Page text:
Is there a support group for friendship breakups? It has been a while since I truly went through one, but I find myself still haunted by friends long gone every now and again. What a strange and gut-punch of a thing it is when someone you care about very much has drops out of your life. As I reflect on every friend I’ve loved and lost, I've been thinking about the hard deal of being friends, and the heartbreak that comes when that deal doesn't work out.
I think, or at least, I like to think we've all been through a friendship breakup at one point or another in our lives. And every time it is newly devastating, and confusing, and hurts like a motherfucker, and still no one really talks about it.
Maybe we think it's only okay to get your heart broken by people who have also seen you naked. This is not entirely faulty logic, but I have to say that I love my friends pretty fucking fiercely, and when it doesn't work out it feels a little like someone is seeing me completely naked under fluorescent lights and cringing heavily. So it's at least comparable.
When I was in elementary school, I had a good friend, who I will call Melanie, that I one day decided not to be friends with anymore. I was a mean little girl for a bunch of reasons that ultimately sound like excuses for my shitty behavior. So we won't bother with that. But what it amounts to is that one day I decided to break up with Melanie. Because I didn't think she was fun anymore, and I didn't want to have to put up with her. And so I did what any responsible and embittered 9 year old would do, and took her for a walk during recess, to tell her we weren't going to be friends anymore. After having been best friends for almost half our tiny lives.
But what happened next is what I really remember. She cried and she said, "Well you're just being mean. And you're going to grow up and be old and alone in a rocking chair with no friends at all."
I think at the time, I laughed about it. I laughed about it a lot actually because I thought Melanie was boring and lame and I didn't want to be her friend anyway. What did I care if she thought I was going to be alone when I got old?
This was my first friendship break-up, but it wasn't my last. In middle school there would be full on warfare, with notes passed striking signed deals between people who'd agreed not to be friends with me anymore. In high school there would be a series of MySpace messages that culminated in the very blunt end of close friendships that had spanned nearly a decade. In college there would be several friends who dropped off the planet during relationships, and never orbited back my way. Every loss was painful in its own way, and every time I would think back to my stupid, smug laughing face in fifth grade when Melanie said I was going to end up alone in a rocking chair.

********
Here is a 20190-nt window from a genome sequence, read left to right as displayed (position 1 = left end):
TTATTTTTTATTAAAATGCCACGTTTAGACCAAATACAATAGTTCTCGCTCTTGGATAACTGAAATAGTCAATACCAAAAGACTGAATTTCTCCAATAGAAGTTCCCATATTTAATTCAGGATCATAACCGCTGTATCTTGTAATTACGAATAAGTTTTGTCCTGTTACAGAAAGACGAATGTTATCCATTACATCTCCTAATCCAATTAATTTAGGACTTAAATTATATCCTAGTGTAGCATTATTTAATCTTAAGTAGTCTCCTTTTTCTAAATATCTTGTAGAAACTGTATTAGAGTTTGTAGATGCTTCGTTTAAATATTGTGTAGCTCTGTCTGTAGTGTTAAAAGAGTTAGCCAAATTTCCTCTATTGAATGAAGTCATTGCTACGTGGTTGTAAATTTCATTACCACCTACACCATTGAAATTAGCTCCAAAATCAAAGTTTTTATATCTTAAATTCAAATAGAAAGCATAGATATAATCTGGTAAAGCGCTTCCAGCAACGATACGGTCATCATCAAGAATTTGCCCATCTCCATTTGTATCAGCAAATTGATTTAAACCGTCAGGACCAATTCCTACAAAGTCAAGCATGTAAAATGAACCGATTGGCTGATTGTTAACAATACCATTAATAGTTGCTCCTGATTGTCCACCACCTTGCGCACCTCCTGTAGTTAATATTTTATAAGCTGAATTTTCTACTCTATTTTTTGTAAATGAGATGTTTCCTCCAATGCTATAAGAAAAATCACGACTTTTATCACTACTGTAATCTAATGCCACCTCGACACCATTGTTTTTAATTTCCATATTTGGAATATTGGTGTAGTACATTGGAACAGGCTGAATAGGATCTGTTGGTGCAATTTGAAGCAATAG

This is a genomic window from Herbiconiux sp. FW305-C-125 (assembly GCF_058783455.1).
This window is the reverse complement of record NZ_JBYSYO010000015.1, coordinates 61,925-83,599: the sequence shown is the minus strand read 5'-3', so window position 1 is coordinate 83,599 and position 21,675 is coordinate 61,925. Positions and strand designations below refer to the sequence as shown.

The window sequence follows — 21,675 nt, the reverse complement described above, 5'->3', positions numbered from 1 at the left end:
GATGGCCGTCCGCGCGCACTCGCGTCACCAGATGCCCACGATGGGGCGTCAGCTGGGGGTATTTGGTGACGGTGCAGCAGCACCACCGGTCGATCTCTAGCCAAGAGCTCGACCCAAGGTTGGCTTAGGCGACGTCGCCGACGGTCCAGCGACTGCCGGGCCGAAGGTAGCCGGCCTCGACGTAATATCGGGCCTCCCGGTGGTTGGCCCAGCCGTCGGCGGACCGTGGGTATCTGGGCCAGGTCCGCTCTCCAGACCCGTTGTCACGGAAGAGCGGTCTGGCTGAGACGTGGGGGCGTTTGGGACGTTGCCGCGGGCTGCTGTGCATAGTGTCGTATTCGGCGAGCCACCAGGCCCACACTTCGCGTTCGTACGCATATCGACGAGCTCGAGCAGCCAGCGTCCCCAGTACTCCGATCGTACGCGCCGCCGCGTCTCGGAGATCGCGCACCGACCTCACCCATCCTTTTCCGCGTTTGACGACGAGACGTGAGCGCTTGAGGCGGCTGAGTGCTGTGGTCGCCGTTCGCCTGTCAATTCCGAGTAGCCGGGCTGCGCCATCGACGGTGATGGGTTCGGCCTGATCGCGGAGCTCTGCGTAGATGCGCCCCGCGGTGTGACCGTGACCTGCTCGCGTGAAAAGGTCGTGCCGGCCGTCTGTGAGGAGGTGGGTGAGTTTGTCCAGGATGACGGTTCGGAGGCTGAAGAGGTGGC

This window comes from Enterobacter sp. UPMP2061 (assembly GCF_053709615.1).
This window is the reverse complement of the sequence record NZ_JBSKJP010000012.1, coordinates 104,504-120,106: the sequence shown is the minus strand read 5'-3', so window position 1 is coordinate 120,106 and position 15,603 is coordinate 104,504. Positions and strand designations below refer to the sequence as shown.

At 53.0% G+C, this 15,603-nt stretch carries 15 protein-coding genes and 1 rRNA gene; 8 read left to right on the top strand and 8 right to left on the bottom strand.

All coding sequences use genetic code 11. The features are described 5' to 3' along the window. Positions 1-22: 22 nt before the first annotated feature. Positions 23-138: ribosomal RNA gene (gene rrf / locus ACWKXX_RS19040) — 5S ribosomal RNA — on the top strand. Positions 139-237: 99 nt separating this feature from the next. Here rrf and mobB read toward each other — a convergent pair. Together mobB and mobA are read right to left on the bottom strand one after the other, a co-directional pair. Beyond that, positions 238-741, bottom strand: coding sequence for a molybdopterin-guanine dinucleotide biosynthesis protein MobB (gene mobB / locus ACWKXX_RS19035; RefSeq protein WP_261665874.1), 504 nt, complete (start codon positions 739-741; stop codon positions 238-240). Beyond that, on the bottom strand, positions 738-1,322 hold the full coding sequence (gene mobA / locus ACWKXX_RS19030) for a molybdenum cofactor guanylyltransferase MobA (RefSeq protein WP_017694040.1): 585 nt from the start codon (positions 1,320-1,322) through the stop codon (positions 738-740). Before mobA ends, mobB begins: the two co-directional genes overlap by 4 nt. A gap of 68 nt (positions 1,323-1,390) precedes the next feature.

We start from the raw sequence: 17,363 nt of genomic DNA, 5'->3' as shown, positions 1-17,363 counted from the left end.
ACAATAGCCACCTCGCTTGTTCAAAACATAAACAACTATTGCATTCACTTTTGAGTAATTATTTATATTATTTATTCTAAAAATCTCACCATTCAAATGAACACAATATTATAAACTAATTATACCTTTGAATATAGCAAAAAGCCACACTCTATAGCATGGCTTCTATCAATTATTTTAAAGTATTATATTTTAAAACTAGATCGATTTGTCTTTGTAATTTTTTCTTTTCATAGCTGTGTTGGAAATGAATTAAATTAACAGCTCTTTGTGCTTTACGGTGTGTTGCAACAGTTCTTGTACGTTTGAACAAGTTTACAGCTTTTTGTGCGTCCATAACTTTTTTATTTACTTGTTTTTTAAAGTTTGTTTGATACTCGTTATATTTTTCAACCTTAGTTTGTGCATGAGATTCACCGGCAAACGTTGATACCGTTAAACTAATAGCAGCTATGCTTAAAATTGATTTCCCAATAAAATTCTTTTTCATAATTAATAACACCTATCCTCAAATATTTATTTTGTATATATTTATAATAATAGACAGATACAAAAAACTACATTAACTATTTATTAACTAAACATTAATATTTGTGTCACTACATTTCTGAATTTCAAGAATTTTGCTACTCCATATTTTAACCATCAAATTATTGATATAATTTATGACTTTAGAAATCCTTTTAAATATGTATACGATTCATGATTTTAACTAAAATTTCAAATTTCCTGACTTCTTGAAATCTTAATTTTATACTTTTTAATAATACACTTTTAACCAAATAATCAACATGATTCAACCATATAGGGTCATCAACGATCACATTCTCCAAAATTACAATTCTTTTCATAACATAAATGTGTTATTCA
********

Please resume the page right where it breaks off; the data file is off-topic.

**Just very quickly, it’s okay! I am incredibly lucky to be surrounded by some really wonderful, kind, generous, hilarious friends. But I do think often about all the friends I have lost on my way to this point. About how each of them is walking around with our shared memories and a little part of my heart, to this very day.**
In the years since my brutal walk with Melanie, I have regretted so much that I ever did that to her. I think all the time about how incredibly cruel it was, and what it must have felt like to be blindsided by a good friend who is suddenly hurting you on purpose because they have randomly decided to think you're boring. I ran into her once at a coffee house, several months ago now, but we interacted like we didn't recognize each other. I thought again and again about going back and apologizing to her for what I'd said in fifth grade. To tell her that I was a shitty kid, and that I am probably still pretty shitty, but that I thought she should know I felt terrible about it. And then I thought that I would really only be doing that for my own benefit. And I comforted myself to think that maybe she didn't even remember me at all or care. Maybe she was living a wonderful life full of amazing friends who valued her and that if and when she ever thought of me, it was only to think what an idiot I was for not seeing how great she is. In all honesty, I still hope this is true.